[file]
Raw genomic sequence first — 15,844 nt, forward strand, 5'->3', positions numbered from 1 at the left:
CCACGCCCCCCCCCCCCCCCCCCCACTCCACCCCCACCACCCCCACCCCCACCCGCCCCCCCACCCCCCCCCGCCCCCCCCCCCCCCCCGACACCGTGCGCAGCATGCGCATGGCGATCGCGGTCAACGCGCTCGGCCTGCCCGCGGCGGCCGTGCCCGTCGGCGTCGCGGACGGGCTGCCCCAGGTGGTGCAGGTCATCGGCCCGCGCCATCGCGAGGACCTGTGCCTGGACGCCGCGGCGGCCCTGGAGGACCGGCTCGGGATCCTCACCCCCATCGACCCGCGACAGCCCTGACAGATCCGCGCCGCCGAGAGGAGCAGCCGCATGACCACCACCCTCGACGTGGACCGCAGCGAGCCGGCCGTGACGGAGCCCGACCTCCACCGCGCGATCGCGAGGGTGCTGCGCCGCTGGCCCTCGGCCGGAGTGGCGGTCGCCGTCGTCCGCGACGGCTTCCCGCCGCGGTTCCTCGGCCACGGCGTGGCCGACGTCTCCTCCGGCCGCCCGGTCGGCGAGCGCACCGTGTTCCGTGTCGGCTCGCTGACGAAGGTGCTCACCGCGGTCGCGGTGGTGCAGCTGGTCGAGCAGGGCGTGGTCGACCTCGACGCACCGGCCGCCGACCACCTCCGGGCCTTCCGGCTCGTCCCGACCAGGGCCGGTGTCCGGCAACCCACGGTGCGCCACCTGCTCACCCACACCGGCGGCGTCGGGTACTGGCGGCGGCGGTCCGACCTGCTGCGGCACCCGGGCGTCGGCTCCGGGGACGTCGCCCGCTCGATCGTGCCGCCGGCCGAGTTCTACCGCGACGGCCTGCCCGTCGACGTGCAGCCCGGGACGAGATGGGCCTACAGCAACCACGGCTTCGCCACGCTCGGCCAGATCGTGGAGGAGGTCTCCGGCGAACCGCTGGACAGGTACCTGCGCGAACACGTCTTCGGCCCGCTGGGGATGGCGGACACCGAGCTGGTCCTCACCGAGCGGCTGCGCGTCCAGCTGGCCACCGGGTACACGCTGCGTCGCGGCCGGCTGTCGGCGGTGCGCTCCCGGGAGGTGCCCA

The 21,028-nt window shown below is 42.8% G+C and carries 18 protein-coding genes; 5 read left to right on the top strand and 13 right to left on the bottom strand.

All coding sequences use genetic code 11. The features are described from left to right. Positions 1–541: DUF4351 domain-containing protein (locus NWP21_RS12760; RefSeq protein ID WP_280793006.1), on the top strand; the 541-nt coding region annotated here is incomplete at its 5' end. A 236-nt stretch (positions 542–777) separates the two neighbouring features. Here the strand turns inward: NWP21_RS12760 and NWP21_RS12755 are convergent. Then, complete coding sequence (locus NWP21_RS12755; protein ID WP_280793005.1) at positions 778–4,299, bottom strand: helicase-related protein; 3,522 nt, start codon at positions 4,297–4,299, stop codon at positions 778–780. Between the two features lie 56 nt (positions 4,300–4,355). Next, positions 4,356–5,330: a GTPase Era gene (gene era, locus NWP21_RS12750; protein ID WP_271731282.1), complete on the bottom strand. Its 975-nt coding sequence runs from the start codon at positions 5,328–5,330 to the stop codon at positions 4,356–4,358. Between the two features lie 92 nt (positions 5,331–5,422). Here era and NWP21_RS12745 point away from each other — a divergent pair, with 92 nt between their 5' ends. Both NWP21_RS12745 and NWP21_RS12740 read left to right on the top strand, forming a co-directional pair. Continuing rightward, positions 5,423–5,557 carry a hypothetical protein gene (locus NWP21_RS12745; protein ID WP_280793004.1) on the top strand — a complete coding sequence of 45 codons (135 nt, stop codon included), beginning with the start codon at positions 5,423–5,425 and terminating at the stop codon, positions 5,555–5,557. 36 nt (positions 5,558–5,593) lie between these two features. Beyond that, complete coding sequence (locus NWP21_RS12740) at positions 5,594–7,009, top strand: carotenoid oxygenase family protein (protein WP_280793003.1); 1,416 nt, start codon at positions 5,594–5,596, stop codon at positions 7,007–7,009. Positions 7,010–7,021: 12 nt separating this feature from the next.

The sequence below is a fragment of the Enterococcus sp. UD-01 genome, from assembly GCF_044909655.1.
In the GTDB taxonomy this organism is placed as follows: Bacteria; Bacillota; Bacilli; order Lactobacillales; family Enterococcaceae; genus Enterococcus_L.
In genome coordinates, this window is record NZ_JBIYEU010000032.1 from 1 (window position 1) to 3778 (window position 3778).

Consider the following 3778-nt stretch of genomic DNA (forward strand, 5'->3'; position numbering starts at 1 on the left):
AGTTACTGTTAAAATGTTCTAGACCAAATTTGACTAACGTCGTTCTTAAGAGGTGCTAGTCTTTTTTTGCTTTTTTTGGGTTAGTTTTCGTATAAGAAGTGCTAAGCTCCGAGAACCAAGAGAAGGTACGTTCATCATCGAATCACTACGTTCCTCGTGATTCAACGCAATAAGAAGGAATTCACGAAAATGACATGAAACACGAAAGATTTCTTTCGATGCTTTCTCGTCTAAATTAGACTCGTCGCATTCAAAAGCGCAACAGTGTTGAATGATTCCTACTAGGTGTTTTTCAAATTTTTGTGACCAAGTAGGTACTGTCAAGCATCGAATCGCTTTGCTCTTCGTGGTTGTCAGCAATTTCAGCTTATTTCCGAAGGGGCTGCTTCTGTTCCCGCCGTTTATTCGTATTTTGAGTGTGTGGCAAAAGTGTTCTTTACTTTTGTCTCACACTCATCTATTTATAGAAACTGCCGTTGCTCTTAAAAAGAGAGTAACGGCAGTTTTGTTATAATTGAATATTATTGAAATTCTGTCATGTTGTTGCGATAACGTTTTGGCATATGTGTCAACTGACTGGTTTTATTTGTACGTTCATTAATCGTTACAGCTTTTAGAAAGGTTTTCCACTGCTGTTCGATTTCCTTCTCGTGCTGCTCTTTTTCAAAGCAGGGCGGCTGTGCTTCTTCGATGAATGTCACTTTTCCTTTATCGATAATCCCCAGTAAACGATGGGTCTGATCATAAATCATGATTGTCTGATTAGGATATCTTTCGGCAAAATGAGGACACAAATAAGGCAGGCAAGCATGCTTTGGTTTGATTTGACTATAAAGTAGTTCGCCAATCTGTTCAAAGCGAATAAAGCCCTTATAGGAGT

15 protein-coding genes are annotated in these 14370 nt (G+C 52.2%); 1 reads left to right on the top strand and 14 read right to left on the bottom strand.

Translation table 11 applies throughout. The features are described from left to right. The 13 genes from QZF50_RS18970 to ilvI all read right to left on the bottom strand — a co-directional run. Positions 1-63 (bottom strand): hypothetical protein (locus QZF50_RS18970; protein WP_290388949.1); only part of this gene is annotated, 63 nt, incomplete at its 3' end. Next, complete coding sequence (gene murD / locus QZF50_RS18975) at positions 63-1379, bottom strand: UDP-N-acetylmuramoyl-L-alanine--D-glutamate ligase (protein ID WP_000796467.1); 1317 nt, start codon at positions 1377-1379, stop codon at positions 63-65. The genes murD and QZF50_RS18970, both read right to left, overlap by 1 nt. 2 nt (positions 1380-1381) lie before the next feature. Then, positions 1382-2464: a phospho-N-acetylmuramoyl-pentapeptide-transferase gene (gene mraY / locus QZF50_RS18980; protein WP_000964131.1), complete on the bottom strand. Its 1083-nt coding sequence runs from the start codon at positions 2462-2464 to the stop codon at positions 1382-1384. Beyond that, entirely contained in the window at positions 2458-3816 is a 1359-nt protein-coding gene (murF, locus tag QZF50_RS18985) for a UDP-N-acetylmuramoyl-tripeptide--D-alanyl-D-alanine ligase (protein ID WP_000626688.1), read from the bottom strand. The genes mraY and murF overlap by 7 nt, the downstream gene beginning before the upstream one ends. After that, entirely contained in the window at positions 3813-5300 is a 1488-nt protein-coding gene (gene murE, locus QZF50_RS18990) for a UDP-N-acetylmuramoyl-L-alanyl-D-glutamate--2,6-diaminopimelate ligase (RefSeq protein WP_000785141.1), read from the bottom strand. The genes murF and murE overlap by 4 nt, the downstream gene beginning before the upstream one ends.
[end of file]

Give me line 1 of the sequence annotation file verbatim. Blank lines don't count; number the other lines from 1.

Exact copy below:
Raw genomic sequence first — 15,844 nt, forward strand, 5'->3', positions numbered from 1 at the left: